George Howarth: rose—
George Howarth: Further to that point of order, Mr Speaker. You have been admirably clear about the obligation that rests with the Government to address the situation they now find themselves in. Even if that is not cutting a Minister’s salary for not responding, should there not be in our Standing Orders some provision whereby there can be a penalty for simply refusing to respond to the will of this House?
George Howarth: Order. I shall call the first Front-Bench speaker at 5.9 pm, in order to give the mover of the motion time for a brief response at the end.
George Howarth: Order.
George Howarth: Three further people wish to speak. If they all take longer than the Minister gets to wind up the debate, I will not be able to get them in.
George Howarth: Before I call Mark Prisk, he needs to be aware that adequate time must be allowed for the Minister to respond. If he does not appear to be finishing his speech in a timely manner, as I am sure he will, I will intervene to bring in the Minister.
George Howarth: The Minister rightly praised the high levels of productivity and the skills of the workforce, and she mentioned—again, quite properly—the Government’s industrial strategy, but what sort of industrial strategy is it that takes no account of the changes that have taken place in our currency since the referendum and, more importantly, what account does it take of our...
George Howarth: With this it will be convenient to discuss new clause 2—Review of changes to chargeability of trading profits to corporation tax at Northern Ireland rate— “(1) CTA 2010 is amended as follows. (2) After section 357WH (Allocation of Northern Ireland profits etc of firm to company), insert— ‘357WI Review of changes to chargeability of trading profits to...
George Howarth: With this it will be convenient to discuss the following: Clause stand part. New clause 1—Review of conditions under which business investment relief is available— ‘(1) Chapter A1 of Part 14 of ITA 2007 (remittance basis) is amended as follows. (2) After section 809VO (investments made from mixed funds), insert— “809VP Review of conditions under which...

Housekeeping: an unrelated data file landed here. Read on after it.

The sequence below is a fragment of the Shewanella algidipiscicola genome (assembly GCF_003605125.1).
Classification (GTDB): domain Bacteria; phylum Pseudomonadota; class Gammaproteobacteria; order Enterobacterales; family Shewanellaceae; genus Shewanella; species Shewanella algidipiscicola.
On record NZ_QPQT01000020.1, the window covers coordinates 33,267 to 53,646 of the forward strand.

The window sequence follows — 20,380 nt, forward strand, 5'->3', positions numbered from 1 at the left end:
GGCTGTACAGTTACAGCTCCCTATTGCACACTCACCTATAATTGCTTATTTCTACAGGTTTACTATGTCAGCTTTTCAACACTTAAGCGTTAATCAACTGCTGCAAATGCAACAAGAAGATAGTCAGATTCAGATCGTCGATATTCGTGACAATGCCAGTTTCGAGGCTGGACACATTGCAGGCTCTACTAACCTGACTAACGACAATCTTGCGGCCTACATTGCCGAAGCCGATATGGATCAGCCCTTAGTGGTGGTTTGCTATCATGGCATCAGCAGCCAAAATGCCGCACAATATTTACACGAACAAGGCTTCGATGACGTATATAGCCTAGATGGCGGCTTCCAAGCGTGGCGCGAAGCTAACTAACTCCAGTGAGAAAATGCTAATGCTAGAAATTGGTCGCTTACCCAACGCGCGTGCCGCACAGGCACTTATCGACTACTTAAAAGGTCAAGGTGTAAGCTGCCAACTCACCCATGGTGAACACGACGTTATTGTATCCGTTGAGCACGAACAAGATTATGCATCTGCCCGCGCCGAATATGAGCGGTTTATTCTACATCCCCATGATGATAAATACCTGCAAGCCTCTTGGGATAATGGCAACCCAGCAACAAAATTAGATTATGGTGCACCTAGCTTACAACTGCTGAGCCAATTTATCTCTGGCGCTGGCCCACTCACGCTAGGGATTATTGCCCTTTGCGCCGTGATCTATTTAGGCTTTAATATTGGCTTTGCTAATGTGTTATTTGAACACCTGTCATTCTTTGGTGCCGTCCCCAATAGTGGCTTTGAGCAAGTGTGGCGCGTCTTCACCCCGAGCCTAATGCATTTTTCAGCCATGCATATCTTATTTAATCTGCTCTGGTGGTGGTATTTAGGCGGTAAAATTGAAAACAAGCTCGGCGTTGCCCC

George Howarth: I think it is agreed on both sides that the existing funding formula is unfair. Part of the case that my hon. Friend the Member for Garston and Halewood (Maria Eagle) and I have made is that the recent adjustments somehow succeeded in making it even more unfair for some schools. That does not seem to be a sensible way to deal with this.
George Howarth: A few moments ago my hon. Friend made the point that the evidence is that the funding formula adjustments announced in the summer have not really resolved the problems in south Liverpool. As she is aware, my information is that all bar three of the schools in Knowsley—so this affects her constituency as well—will have either no change or further reduction to their funding. The...
George Howarth: My hon. Friend is generous in giving way again. She, my hon. Friend the Member for St Helens South and Whiston (Ms Rimmer) and I have been pressing the Government to provide support for sixth-form A-level provision in the borough. Does she agree that if we do not get that, the effect on other secondary schools will also be detrimental?
George Howarth: The hon. Gentleman is being generous in giving way. He made the point that if supported housing becomes unsustainable—as many people say it already is—the cost of people going into residential care will be exponentially higher?
George Howarth: It is reassuring that all that work is going on, but at the end of the day it does not alter the fact that, even where powers already exist, if the police do not have the resources—they say that they often do not have the resources—to exercise those powers, the problem cannot be tackled.
George Howarth: It is, as ever, a pleasure to serve under your chairmanship, Mr Bailey. I congratulate my hon. Friend the Member for Birmingham, Selly Oak (Steve McCabe) on a comprehensive analysis of the problems confronting many of our constituents. I shall confine my remarks to the criminal, dangerous and antisocial use of motorcycles. Many Members of the House have raised concerns about that; indeed,...
George Howarth: Before the hon. Gentleman responds, may I thank all Members who contributed today, and particularly those on the Front Benches? It was very difficult to get everybody in, but we managed it in the end—certainly all those who had applied to speak. I call Bambos Charalambous to respond.
George Howarth: Order. I will be calling the Front-Bench Members at 10.36 am. I call Jim Shannon.
George Howarth: It might be helpful to announce that the three Front Benchers have generously agreed to cut their speeches to give us an additional six minutes. I will therefore be calling the Front Benchers from 10.36 am. Do the maths and try to accommodate all of your colleagues.
George Howarth: Order. Before I call Bambos Charalambous, I should say that those seeking to make a speech in the debate may consider it unnecessary to make an intervention, enabling those who for one reason or another cannot make a speech to make a short intervention. I say that in an advisory sense; it is up to the hon. Gentleman whether he accepts any interventions. As they glance around the Chamber,...
George Howarth: Order. Before I call the next speaker, I should point out that many people wish to contribute, so there will be a time limit of three minutes starting from when the next speaker sits down. I apologise for that, but it is the only way we can try to get everybody in. Even then, it is unlikely that everybody who is down to speak will be called.